7 student populations that benefit from small-capacity vehicles

7 student populations that benefit from small-capacity vehicles

October 5, 2023

School districts nationwide are facing bus driver shortages. 87% of school transportation professionals reported that the lack of drivers is a major problem when providing safe student transportation. To overcome this challenge, district leaders can supplement school buses with alternative transportation services (small-capacity vehicles) for various types of students.

How alternative transportation solutions work

Alternative student transportation refers to any mode of student transportation outside of the traditional yellow school bus. This service typically uses small-capacity vehicles such as sedans, SUVs, and minivans to complement existing bus routes, reach students in remote areas, or support kids with unique needs by providing them with more comfortable school journeys.


7 student populations who benefit from small-capacity vehicle transportation

Every student deserves a safe ride to and from school, and the traditional school bus is not always able to accommodate students with dynamic needs. Alternative transportation may be more suitable for these students because small-capacity vehicles can be equipped to handle specific safety requirements and meet special seating arrangements.

The student populations most often transported utilizing alternative transportation services include:

  • Students with special needs

    Alternative transportation options are customizable to accommodate students with disabilities or special needs. For example, vehicles can be equipped with sensory features to create a calming environment for students with autism. Additionally, many individualized education plans (IEPs) dictate that students with specific processing disorders ride alone to and from school. A sedan or SUV may be a better option for these kids.

    Many children need access to wheelchair-accessible vehicles or those that can accommodate car seats, boosters, or safety vests. Alternative solutions provide special needs students with a more accessible and personal transportation experience, allowing them to arrive at school ready to learn.

  • Students experiencing homelessness

    Students covered by the McKinney-Vento Homeless Assistance Act often move from one place to another. These frequent breaks in consistency are challenging for the kids and can be difficult for district staff to keep up with. Moreover, adding and removing stops to existing bus routes can make the trip longer and delay pick-up times for students already traveling on that route.

    Alternative transportation services provide flexible options that can be adjusted as the student moves from one location to the next. Route adjustments, in this case, don’t always have to mean a new driver. Instead, the driver and vehicle can be rerouted, providing a consistent routine for students, which helps them feel at ease. Transportation that accommodates changes in a student’s living situation or schedule helps to ensure their attendance at school, even if they move frequently.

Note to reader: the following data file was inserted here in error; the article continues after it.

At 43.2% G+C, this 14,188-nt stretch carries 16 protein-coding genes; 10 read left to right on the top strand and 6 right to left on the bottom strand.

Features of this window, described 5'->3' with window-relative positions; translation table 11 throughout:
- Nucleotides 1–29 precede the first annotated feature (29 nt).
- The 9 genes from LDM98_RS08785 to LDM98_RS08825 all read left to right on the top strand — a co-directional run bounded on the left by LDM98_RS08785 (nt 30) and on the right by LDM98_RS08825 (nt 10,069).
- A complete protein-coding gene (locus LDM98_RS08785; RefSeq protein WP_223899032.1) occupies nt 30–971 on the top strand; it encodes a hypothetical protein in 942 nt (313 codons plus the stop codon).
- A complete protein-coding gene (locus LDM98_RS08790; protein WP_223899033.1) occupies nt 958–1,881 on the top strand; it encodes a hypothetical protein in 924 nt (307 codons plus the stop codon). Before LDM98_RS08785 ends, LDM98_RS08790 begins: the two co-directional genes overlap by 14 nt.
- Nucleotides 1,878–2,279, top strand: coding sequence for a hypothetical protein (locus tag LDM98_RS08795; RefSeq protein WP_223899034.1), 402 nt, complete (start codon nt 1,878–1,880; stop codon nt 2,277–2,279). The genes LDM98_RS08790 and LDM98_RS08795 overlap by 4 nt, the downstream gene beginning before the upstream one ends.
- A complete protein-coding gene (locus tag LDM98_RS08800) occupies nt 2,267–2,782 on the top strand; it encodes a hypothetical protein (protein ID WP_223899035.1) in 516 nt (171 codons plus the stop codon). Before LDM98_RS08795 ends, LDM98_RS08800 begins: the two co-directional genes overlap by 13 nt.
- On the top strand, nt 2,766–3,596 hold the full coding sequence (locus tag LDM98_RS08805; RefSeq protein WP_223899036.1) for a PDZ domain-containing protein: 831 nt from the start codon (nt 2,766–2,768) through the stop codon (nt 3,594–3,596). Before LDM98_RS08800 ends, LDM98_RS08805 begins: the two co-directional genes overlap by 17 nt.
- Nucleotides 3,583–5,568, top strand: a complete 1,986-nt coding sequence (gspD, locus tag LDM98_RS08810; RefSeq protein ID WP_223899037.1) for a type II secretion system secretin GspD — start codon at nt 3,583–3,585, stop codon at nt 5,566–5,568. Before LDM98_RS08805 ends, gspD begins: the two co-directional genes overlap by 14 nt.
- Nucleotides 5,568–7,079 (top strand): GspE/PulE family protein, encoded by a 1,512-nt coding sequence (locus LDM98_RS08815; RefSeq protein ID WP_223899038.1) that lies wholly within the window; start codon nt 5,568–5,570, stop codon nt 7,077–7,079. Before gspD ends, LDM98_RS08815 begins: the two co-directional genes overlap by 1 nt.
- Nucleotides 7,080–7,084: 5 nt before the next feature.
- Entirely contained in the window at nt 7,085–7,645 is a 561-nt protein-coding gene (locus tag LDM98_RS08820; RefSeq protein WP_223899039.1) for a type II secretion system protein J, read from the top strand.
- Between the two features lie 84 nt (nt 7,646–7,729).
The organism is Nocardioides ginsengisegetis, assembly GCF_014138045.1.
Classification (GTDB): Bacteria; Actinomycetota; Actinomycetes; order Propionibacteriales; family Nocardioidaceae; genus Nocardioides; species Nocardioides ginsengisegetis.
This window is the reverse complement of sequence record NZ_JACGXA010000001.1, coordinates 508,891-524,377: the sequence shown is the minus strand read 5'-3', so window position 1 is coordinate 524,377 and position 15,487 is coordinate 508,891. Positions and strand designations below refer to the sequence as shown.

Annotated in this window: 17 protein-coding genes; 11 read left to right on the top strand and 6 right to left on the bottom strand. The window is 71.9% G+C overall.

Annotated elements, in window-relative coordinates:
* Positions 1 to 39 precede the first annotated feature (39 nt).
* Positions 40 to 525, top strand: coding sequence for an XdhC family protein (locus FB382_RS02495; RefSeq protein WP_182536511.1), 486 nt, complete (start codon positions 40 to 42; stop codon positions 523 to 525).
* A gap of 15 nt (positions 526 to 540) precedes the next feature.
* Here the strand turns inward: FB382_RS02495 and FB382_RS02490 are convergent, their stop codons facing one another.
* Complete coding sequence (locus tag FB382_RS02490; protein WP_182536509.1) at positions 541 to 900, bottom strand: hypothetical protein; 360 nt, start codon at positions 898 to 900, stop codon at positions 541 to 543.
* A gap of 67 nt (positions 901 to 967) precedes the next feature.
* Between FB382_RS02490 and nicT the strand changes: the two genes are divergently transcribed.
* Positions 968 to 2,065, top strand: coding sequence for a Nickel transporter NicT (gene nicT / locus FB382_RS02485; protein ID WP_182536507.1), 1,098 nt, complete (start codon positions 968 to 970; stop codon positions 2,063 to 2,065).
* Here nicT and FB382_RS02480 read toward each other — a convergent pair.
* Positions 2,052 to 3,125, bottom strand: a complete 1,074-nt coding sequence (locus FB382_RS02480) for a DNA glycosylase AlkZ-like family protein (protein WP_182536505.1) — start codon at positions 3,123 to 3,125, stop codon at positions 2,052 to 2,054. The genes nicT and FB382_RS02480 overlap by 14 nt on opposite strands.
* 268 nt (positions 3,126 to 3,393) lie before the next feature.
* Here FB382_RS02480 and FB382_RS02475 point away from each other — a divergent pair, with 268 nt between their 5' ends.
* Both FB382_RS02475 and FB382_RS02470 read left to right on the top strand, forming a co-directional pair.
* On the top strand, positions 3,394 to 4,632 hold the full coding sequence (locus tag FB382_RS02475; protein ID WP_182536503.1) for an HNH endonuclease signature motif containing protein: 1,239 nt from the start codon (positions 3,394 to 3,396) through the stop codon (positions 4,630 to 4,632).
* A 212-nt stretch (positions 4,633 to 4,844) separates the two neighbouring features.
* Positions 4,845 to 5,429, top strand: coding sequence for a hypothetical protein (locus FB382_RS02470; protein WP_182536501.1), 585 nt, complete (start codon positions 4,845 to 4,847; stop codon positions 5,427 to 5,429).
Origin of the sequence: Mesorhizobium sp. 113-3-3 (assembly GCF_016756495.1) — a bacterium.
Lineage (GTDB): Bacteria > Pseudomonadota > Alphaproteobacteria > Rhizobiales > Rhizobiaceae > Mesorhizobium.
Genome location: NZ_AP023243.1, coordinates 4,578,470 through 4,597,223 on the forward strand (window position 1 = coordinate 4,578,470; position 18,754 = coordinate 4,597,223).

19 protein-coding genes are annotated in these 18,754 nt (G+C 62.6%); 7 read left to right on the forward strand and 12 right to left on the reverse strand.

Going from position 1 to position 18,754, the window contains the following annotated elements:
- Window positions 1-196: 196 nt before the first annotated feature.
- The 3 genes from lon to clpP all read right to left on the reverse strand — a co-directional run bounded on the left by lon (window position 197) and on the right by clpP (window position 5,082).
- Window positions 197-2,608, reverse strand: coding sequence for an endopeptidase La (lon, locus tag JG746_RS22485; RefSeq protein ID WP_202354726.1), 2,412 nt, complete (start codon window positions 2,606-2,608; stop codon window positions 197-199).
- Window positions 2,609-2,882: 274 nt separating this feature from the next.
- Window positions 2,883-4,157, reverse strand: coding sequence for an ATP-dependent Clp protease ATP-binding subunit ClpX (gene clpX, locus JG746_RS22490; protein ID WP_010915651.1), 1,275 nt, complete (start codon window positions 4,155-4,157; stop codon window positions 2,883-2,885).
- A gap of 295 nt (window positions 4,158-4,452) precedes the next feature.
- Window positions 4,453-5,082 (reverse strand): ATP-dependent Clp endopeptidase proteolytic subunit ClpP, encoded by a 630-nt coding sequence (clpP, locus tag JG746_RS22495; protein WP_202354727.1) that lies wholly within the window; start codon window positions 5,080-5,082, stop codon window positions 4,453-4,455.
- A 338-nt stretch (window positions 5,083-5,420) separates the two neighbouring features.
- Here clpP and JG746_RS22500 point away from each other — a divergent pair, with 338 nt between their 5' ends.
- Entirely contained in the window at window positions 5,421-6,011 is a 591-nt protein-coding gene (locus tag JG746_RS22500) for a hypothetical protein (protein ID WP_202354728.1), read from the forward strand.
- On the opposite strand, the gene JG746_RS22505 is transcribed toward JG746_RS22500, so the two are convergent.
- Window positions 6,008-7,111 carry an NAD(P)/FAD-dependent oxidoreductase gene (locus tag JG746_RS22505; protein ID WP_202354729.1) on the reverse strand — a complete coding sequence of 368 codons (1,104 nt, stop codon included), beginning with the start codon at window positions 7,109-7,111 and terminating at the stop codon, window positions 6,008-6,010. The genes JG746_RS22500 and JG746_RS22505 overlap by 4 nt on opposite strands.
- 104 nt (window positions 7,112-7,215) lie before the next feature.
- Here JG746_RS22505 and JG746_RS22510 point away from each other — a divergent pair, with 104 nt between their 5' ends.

• Early childhood education students

    Depending on the state, seat belts or car seats may not be required on school buses, even for children younger than five, which is the typical age of a kindergartener. Districts may require that students ride in car seats, but they may not have a bus equipped to utilize them. Small-capacity vehicles are a good option for young children as they can accommodate car seats.

  • Medically fragile students

    Medically fragile students may benefit from vehicles equipped with features to accommodate mobility impairments or other needs, such as oxygen securement. Transporting students in specialized vehicles can give district staff and families peace of mind and better accommodate their unique needs.

  • Out-of-district and rural students

    Some school districts have students who are transported to specialty schools. Utilizing an efficient, small-capacity vehicle for one or two students traveling out-of-district allows the district to only pay for the trip and not for the other miles traveled in each direction.

    Additionally, it can be challenging for a bus to navigate in remote or hard-to-reach areas. Using small-capacity vehicles that can maneuver in tight spaces or difficult terrains is a more efficient option.

  • Students attending specialty programs

    Many districts offer special after-school care or adult transition programs for students. Due to the small number of students attending these programs, these types of trips are more efficiently served utilizing smaller vehicles.

  • Extended school year (ESY or “summer school”)

    It’s common for a smaller subset of students to attend classes during the extended school year. Smaller enrolment numbers usually mean smaller routes. Often, these smaller routes are more efficiently served in smaller vehicles. Utilizing alternative transportation and paying just for the trips can save districts a lot of money without compromising safety.

Discover our cost-efficient alternative student transportation service

To learn more about our safe student transportation service, read our whitepaper, “Alternative student transportation – Everything you need to know. You’ll also gain insights into enhancing your district’s existing school transportation program with smaller vehicles.

Contact us to explore how our technology-enabled service helps district leaders enhance school journeys for all students, especially children and youth from these most vulnerable communities.

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